The German nodded and raised his binoculars as Ishii gave orders to the technicians and then peered through his own field glasses. Ishii saw a small puff of smoke in the center of the distant circle as his technicians triggered the device, and began a running commentary for his visitor’s benefit.
“Efficient distribution is dependent on the delivery device. For this test, we’re simulating delivery by artillery shell, with each maruta twenty meters from the point of impact. The gas inhibits the central nervous system, producing cardiac and respiratory arrests. The effect is immediate and near one hundred percent lethal, even in very small doses.”
Ishii paused his narration and watched through the binoculars as the test subjects stiffened and strained desperately at their restraints before collapsing like rag dolls, hanging from their posts by tethered hands. Within five minutes, all were dead. Next to him, the German lowered his binoculars and spoke.
“Very efficient. But what of residual evidence?”
“None,” Ishii said. “Unlike earlier agents, the gas causes no burning or scarring. Victims appear to have died of natural causes, as you’ll see during the autopsies. Of course, the enemy will know you’ve used gas, but proving it is a different matter. We’ve used the gas extensively here in China against both military and civilian targets for several months without problems.” He smiled. “Of course, the world cares little about the Chinese.”
The German appeared skeptical. “That may be true, but I hardly think we can use gas in the European theater with impunity. I remind you that, unlike Japan, Germany is a signatory to the Geneva Convention.”
“And if Germany is defeated, what will your fellow signatories make of your efforts at Dachau, Auschwitz, and elsewhere?”
The German stiffened.
“I mean no disrespect, Doctor,” Ishii said. “But there’s a time for propaganda and a time for truth. We both know this war isn’t winnable. The Allies have taken Rome and established a beachhead in Normandy, and your cities are being bombed into rubble. And here in the Pacific, we’ve been on the defensive for months. Last week, American bombers based in India destroyed the steelworks at Yawata. With American air power increasingly able to reach Japan, the situation is grave.”
“Such defeatist talk is bordering on treason!”
“I didn’t say we’re defeated, merely that we can’t win—a different matter entirely. Besides, what I’m proposing has approval of the highest authority in both your government and mine. Hardly treason.”
you proposing?” the German asked.
“A fighting retreat to our respective homelands, using
weapon at our disposal to convince the Allies that invading our countries would result in unacceptable casualties. We can’t win, but perhaps we can avoid losing. But we must act together. If either of our countries fall, the other must face the Allies alone. Japan leads the world in chemical and biological weapons development, and it’s in our best interests to share those weapons with Germany.”
The German nodded and and Ishii turned and gave more orders before turning back to his guest.
“My men will wait for the gas to dissipate and move the marutas to the morgue for the autopsies. It’ll take an hour or so. May I offer you lunch? We’ve a great deal of work this afternoon, and I wouldn’t like to approach it with empty stomachs.”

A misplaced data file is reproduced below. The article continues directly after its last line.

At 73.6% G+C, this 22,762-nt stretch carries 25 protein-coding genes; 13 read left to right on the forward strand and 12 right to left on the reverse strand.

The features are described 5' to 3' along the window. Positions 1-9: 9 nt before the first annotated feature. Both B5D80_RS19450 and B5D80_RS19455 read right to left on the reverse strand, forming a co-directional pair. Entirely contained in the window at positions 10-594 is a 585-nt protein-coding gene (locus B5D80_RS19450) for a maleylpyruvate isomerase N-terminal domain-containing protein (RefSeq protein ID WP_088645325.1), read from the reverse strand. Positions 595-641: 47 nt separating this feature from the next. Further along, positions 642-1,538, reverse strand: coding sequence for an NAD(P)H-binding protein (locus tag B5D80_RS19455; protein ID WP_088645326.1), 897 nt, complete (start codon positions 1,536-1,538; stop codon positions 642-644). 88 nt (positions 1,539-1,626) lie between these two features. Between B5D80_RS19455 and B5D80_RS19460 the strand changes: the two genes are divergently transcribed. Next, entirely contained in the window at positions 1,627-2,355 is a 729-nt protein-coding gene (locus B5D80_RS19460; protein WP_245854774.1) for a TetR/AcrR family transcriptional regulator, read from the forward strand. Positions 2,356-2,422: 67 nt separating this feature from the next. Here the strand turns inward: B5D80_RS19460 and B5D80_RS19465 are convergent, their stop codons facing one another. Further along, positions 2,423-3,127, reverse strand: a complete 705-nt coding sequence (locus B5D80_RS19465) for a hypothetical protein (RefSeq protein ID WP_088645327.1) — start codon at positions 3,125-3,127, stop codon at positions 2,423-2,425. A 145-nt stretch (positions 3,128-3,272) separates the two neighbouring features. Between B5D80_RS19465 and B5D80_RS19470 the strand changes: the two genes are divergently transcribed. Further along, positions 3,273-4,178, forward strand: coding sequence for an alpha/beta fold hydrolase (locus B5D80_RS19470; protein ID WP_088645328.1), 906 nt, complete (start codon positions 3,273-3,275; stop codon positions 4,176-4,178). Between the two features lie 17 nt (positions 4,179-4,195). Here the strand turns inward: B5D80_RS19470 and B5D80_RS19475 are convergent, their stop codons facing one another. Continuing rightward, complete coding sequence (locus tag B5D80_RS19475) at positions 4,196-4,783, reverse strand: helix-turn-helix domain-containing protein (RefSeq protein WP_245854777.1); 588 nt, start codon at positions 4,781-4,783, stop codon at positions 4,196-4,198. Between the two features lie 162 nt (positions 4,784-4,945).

Epidemic Prevention Research Lab
Japanese Imperial Army
Harbin, China - 23 June 1944
Shiro Ishii sat at his desk and stared down at the plain, thin folder. Such a simple container for the last best hope of Imperial Japan.
was neatly hand printed on the cover, beside a TOP-SECRET EYES ONLY stamp. Everything in the folder was handwritten as well—details so sensitive that no clerical personnel were allowed to see them, regardless of security clearance.
Ishii looked up at a soft knock on his door, and slipped the file into a desk drawer before calling for the visitor to enter. Seconds later, Dr. Yoshi Imamura stood before Ishii’s desk, bent at the waist in a deep bow.
“So, Imamura-san. Did our German guest get away safely?” Ishii asked.
“Hai!” Imamura straightened from his bow. “He left an hour ago, Ishii-san.”
Ishii nodded. “And do you think he suspected?”
Imamura looked thoughtful. “I don’t think so. Why would he? Your presentation was very logical and convincing.”
Ishii smiled. “Thank you, Imamura-san. Is the shipment prepared?”
“As you ordered. Everything crated and ready. It’ll be taken by one of our destroyers to our submarine base at Penang and transferred to a German U-boat for the trip to Germany.”
“And have you given thought to who will accompany the shipment?”
“I have,” Imamura said. “Honda and Sato are the best candidates. They’ve both worked with the agent extensively and know enough of the plan to deflect any of the Germans’ questions.”
Ishii nodded. “I agree, Imamura-san, with one addition. You’ll join them.”
Blood drained from Imamura’s face. “Forgive me, Ishii-san, but is that the … best use of our resources? I’ve many other projects under development here and—”
Ishii cut his underling off. “None remotely as important as this, Imamura-san. You have time to brief a replacement on your other projects.”
“But Ishii-san, I—”
Ishii’s face clouded. “Imamura-san. You will go. It is the will of the emperor!”
“Hai!” Imamura cried, and bowed deeply.
Arabian Sea, off Oman
28 August 1944
Imamura lay sweating in the narrow bunk, cursing his inability to sleep and dreading the moment he’d have to surrender even the scant comfort of the bunk to Sato. Space was at a premium in the U-boat, and the three Japanese were allotted a single bunk they occupied in eight-hours shifts, spending the remainder of each interminable day trying to keep out of the crew’s way—a difficult task in the cramped confines of the submarine.